Reducing Fall Risk: The Impact of Prescription Medications
Most elderly people have a variety of medical conditions and diseases, which require treatment and/or management via the use of prescription medications. Whether it is high blood pressure or hypertension, high cholesterol, arthritis, or even psychotic issues, some prescription medications can increase an elderly person’s risk of accidentally falling. While all of these conditions require medications to help control or manage symptoms, these medications often have unintended side effects. Sometimes a single medication might have a side effect that only affects a small percentage of the population, and sometimes a combination of medications acts together in a certain way that can cause a person to be more susceptible to dizziness, lightheadedness or inner ear imbalance. Regardless of the root cause, these individuals are more likely to accidentally fall, and nursing home staff needs to take special care to prevent such falls from occurring in the first place.
Why Do These Medications Increase the Risk of a Fall?
A combination of factors plays into the increased risk of suffering an accidental fall. In addition to the unintended side effects that certain prescription medications can have, or the unintended synergistic effects that a certain combination of medications might have, there are also other factors that may be contributing to the increased risk of falling in certain nursing home residents. For example, a resident who recently suffered from a stroke might now be having difficulty with walking (his or her gait), speech, or performing other tasks or activities that require motor control. Since there has been apparent brain damage from the stroke, it is no wonder that a stroke survivor might be more susceptible to an accidental fall. Not only is he or she trying to cope with a new limited state or inhibited mobility, he or she is also being subjected to medications that may affect his or her sense of balance, sense of perception of space and distance, or may even be experiencing disturbances in his or her inner ear as a result of the stroke.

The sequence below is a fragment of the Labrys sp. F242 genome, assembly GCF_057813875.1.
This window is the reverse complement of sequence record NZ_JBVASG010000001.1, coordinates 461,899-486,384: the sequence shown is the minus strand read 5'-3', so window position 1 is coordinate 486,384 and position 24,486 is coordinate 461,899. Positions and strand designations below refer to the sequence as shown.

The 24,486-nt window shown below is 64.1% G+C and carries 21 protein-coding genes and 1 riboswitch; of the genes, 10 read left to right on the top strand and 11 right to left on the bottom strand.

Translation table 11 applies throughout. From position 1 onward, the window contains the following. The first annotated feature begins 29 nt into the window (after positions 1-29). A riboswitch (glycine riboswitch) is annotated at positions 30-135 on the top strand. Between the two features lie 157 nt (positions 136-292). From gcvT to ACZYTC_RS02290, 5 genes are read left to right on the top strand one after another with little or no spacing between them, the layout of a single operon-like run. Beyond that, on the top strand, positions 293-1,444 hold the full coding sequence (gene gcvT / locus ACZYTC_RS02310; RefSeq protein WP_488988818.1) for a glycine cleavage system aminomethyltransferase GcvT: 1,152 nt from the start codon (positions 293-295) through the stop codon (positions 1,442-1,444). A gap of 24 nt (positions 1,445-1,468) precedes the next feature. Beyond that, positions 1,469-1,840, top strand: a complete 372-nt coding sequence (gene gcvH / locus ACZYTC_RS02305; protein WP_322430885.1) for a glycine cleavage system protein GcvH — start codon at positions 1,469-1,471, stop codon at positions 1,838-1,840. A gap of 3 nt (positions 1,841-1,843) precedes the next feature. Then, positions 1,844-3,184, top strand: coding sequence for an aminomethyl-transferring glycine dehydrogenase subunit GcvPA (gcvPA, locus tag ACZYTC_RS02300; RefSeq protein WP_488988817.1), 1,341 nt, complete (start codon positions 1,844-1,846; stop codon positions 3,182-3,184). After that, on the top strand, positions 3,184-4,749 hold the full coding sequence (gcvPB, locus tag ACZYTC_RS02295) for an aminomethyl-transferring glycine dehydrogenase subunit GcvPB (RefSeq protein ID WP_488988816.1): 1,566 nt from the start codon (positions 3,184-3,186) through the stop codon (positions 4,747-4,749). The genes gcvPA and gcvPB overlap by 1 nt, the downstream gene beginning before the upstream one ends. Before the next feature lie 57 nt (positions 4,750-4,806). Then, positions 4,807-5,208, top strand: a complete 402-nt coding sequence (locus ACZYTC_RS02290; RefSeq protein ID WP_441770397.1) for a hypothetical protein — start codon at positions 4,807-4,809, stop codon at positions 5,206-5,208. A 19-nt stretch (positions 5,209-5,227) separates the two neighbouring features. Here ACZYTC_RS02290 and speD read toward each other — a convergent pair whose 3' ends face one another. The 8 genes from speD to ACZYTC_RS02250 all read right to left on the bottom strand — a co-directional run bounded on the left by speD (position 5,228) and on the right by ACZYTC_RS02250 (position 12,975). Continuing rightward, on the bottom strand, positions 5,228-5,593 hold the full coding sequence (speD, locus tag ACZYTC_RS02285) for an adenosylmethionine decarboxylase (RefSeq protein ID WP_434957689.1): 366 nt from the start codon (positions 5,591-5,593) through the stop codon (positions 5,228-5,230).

Similarly, a resident who is placed on blood thinner medications, for instance after a heart attack, is more likely to be light-headed and dizzy after taking the new medication, as the medication makes the blood thinner than the individual is accustomed to. After a stroke, heart attack, or any other major life-altering medical event, the person who has suffered from that change has to adjust to his or her new normal state of being. It can take time to acclimate one’s body to the new status quo, and medications often hinder that adjustment process rather than help it along.
Contact an Accidental Fall Attorney
If you or someone you love has been injured in a nursing home by an accidental fall, you should contact an experienced nursing home abuse attorney to discuss your specific situation. Please do not hesitate to contact the experienced professionals at The Rooth Law Firm online or by phone at (847) 869-9100. We would be more than happy to provide you with a free consultation during which you can tell us the specifics surrounding your case.